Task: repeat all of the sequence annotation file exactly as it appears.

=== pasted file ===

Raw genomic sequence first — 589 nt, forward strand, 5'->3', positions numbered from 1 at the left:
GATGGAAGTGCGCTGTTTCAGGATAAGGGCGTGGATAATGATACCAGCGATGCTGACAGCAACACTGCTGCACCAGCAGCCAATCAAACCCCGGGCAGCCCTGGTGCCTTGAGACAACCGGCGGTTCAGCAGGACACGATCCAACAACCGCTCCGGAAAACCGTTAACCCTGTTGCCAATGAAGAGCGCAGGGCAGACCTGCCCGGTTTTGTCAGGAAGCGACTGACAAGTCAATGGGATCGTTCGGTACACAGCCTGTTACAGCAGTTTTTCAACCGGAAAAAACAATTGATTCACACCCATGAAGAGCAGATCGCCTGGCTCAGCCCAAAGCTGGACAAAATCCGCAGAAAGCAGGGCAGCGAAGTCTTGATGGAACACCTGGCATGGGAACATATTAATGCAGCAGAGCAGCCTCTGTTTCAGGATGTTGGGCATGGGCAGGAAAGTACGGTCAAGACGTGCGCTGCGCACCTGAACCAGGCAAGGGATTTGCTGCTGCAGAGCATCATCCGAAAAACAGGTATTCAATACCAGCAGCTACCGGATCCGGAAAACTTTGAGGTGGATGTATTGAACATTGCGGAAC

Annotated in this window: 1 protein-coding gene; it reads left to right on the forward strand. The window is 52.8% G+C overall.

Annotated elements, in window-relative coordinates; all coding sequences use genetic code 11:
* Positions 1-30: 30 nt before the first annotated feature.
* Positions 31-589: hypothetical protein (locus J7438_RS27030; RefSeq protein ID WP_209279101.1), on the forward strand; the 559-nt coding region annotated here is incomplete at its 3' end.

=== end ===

Raw genomic sequence first — 589 nt, forward strand, 5'->3', positions numbered from 1 at the left:
GATGGAAGTGCGCTGTTTCAGGATAAGGGCGTGGATAATGATACCAGCGATGCTGACAGCAACACTGCTGCACCAGCAGCCAATCAAACCCCGGGCAGCCCTGGTGCCTTGAGACAACCGGCGGTTCAGCAGGACACGATCCAACAACCGCTCCGGAAAACCGTTAACCCTGTTGCCAATGAAGAGCGCAGGGCAGACCTGCCCGGTTTTGTCAGGAAGCGACTGACAAGTCAATGGGATCGTTCGGTACACAGCCTGTTACAGCAGTTTTTCAACCGGAAAAAACAATTGATTCACACCCATGAAGAGCAGATCGCCTGGCTCAGCCCAAAGCTGGACAAAATCCGCAGAAAGCAGGGCAGCGAAGTCTTGATGGAACACCTGGCATGGGAACATATTAATGCAGCAGAGCAGCCTCTGTTTCAGGATGTTGGGCATGGGCAGGAAAGTACGGTCAAGACGTGCGCTGCGCACCTGAACCAGGCAAGGGATTTGCTGCTGCAGAGCATCATCCGAAAAACAGGTATTCAATACCAGCAGCTACCGGATCCGGAAAACTTTGAGGTGGATGTATTGAACATTGCGGAAC

Annotated in this window: 1 protein-coding gene; it reads left to right on the forward strand. The window is 52.8% G+C overall.

Annotated elements, in window-relative coordinates; all coding sequences use genetic code 11:
* Positions 1-30: 30 nt before the first annotated feature.
* Positions 31-589: hypothetical protein (locus J7438_RS27030; RefSeq protein ID WP_209279101.1), on the forward strand; the 559-nt coding region annotated here is incomplete at its 3' end.